Yesterday, Canonical announced the release of Ubuntu 19.10 which is the fastest Ubuntu release with significant performance improvements to accelerate developer productivity in AI/ML.
This release brings enhanced edge computing capabilities with the addition of strict confinement to MicroK8s, which will safeguard the complete isolation and presents a secured production-grade Kubernetes environment. This allows MicroK8s add-ons like Istio, Knative, CoreDNS, Prometheus, and Jaeger to be deployed securely at the edge with a single command. Ubuntu 19.10 also delivers other features like NVIDIA drivers which are embedded in the ISO image to improve the performance of gamers and AI/ML users.
The CEO of Canonical, Mark Shuttleworth says, “With the 19.10 release, Ubuntu continues to deliver strong support, security and superior economics to enterprises, developers and the wider community.”
The Ubuntu team has notified users that Ubuntu 19.10 will be only supported for 9 months, until July 2020. Users are also advised to use Ubuntu 18.04 for Long Term Support.
What’s new in Ubuntu 19.10?
- Linux kernel: The new release is based on the Linux 5.3 series and will support AMD Navi GPUs, ARM SoCs, ARM Komeda display, and Intel speed select on Xeon servers. In order to improve the boot speed, the default kernel compression algorithm is moved to lz4 on most architectures. The default initramfs compression algorithm has also changed to lz4 on all architectures.
- Toolchain Upgrades: It also brings new upstream releases of glibc 2.30, OpenJDK 11, Rust 1.37, GCC 9.2, updated Python 3.7.5, Python 3.8.0 (interpreter only), ruby 2.5.5, php 7.3.8, perl 5.28.1, golang 1.12.10.
Read More: Ubuntu has decided to drop i386 (32-bit) architecture from Ubuntu 19.10 onwards
- Ubuntu 19.10 explores additional default hardening options that are enabled in GGC like support for both stack clash protection and control-flow integrity protection.
- GNOME 3.34 desktop: Ubuntu 19.10 includes GNOME 3.34 which includes a lot of bug fixes, some new features and a significant improvement in responsiveness and speed. It allows to group icons in the Activities overview, has improved wallpaper and wi-fi settings.
- ZFS on root: This feature is included as an experimental feature in this release. Users can create the ZFS file system and also partition the layout from the installer directly.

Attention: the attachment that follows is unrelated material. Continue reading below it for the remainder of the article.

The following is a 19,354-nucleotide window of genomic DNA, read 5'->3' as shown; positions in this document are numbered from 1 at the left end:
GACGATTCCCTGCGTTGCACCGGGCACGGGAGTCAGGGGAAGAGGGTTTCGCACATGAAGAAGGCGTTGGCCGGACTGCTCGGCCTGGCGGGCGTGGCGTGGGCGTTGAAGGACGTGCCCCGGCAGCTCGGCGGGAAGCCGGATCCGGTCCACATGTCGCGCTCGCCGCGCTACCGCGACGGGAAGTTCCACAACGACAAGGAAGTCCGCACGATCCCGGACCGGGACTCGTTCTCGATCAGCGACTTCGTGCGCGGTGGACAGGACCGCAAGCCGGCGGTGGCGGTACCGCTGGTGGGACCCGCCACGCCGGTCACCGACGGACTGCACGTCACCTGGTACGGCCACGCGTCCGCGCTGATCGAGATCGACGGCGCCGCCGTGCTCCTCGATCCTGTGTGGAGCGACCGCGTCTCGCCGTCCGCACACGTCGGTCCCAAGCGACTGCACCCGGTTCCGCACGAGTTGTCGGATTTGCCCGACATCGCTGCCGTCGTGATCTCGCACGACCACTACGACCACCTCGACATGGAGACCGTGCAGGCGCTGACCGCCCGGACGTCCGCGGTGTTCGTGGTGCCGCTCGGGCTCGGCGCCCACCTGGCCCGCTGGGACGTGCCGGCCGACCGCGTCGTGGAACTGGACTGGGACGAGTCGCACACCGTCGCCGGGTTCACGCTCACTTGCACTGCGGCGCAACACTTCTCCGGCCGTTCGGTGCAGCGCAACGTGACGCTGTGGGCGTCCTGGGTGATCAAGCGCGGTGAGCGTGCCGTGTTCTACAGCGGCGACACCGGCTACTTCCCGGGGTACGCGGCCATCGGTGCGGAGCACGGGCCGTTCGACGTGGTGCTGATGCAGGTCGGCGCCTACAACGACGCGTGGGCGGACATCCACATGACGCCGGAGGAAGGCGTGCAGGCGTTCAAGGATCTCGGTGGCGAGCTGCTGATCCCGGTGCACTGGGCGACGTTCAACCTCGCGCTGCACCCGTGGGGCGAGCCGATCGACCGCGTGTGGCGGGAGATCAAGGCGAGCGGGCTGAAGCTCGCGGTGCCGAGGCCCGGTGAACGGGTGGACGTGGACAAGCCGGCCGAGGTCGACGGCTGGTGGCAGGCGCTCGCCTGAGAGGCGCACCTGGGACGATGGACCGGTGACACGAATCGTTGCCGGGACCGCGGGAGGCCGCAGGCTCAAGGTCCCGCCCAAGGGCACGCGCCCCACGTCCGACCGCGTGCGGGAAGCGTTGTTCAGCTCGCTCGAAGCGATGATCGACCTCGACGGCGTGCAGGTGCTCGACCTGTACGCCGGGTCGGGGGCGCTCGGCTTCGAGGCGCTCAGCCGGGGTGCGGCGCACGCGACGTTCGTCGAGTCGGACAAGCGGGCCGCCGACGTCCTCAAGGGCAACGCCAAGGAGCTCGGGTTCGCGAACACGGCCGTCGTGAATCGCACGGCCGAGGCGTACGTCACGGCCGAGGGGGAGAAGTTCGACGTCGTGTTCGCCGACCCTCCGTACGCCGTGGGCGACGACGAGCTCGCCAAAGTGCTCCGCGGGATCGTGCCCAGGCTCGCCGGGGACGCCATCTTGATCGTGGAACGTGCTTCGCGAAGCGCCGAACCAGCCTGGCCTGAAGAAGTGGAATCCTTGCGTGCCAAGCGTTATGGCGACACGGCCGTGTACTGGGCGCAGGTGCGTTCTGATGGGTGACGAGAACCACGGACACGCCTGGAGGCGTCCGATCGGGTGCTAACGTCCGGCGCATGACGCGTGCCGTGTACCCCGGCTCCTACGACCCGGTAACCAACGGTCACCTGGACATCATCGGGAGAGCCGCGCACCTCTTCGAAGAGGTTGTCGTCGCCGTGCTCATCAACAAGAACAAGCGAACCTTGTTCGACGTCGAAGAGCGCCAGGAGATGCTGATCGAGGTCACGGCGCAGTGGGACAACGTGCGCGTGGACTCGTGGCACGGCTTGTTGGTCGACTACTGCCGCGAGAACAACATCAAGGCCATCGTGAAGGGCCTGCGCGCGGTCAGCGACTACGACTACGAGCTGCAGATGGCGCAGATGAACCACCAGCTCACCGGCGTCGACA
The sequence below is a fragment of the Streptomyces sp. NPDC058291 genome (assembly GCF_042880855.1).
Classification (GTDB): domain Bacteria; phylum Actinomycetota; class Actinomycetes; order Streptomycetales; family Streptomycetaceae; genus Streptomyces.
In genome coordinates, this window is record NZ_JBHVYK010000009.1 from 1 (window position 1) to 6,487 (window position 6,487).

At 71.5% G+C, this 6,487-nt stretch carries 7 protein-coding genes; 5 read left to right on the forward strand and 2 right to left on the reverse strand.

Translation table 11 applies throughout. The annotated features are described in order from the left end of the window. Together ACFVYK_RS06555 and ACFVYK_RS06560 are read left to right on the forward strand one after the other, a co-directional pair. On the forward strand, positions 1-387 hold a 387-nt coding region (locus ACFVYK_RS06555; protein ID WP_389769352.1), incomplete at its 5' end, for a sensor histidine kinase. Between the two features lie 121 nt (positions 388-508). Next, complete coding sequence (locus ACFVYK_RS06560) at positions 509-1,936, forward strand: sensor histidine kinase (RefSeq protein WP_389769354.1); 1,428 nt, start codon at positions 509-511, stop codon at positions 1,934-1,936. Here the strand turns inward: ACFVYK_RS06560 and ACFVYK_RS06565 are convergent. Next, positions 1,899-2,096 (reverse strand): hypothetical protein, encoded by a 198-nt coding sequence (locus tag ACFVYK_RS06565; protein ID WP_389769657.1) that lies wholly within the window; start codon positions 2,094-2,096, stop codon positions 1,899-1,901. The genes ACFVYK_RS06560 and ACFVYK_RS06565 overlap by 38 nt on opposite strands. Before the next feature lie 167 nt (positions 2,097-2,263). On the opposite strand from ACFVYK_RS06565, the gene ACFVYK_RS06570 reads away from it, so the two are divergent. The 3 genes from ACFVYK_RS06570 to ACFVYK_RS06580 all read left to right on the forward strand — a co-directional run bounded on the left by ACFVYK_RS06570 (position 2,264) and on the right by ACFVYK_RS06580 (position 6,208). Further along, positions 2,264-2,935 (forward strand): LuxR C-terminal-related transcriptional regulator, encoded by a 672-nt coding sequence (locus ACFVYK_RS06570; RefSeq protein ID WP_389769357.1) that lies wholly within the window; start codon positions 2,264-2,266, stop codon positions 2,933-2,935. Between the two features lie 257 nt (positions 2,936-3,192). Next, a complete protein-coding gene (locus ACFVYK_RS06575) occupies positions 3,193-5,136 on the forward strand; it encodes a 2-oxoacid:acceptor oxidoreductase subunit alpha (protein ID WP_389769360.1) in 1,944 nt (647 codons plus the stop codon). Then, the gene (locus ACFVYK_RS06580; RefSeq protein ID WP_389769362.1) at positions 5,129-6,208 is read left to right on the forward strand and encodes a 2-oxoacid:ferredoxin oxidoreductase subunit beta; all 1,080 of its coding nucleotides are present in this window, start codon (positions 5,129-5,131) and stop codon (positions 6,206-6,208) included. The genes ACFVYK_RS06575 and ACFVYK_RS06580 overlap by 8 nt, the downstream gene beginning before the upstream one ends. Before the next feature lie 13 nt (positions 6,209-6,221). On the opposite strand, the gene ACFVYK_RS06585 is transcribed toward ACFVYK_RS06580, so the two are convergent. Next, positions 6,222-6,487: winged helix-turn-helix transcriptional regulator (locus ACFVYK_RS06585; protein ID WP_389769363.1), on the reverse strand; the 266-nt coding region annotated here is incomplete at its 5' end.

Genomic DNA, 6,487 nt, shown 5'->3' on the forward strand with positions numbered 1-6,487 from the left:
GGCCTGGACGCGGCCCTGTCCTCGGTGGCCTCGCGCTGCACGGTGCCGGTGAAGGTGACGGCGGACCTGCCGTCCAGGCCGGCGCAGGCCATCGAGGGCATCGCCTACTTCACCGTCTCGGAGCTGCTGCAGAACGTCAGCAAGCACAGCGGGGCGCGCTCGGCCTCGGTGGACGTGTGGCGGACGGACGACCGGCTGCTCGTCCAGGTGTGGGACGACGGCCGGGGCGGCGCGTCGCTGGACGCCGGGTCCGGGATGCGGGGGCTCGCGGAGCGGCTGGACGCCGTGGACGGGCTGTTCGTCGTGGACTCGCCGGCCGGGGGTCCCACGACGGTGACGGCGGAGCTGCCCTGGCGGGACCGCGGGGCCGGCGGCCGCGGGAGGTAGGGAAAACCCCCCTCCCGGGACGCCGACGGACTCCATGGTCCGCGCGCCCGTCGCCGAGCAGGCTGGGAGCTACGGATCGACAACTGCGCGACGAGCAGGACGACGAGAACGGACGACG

Read More: Ubuntu 19.10 will now support experimental ZFS root file-system install option
- NVIDIA-specific improvements: The driver is now included in the ISO and has improved startup reliability when the NVIDIA driver is in use. Ubuntu 19.10 also brings improved smoothness and frame rates for NVIDIA.
- Other new features in Ubuntu 19.10
- A USB drive can be plugged in and accessed directly from the dock.
- New themes like Yaru light and dark variants are now available.
- Support for DLNA sharing is now available by default.
- Images: Ubuntu 19.10 prefers the production-ready ppc64el and arm64 live-server ISO images to install Ubuntu Server on bare metal on the two architectures.
- Raspberry Pi: The Raspberry Pi 32-bit and 64-bit preinstalled images (raspi3) are supported in this release. Also, Ubuntu images will now support almost all the devices of the Raspberry family Pi 2, Pi 3B, Pi 3B+, CM3, CM3+, Pi 4.
Users have appreciated the new features in Ubuntu 19.10.
I'm using Ubuntu 19.10 from a usb stick on my 2012 Dell XPS laptop and it's running great! Very impressive release!
— Don Tullos (@dont39350) October 17, 2019
I quite like the new default @Ubuntu 19.10 wallpaper on my system it looks nicely done.
— Stewart A. Little 🇬🇧 (@ImpWarfare) October 17, 2019
I'm loving this updated Arc Menu in #Ubuntu 19.10! Kudos to the Arc Menu team. Definitely, Gnome needed this.
Works a dream alongside Dash to Panel! pic.twitter.com/7GodlaOJsl
— Robin Juste Emery (@robinjuste) October 14, 2019
These are some of the selected updates in Ubuntu 19.10, read the release notes for more information. You can also check out the Ubuntu blog for more details on the release.
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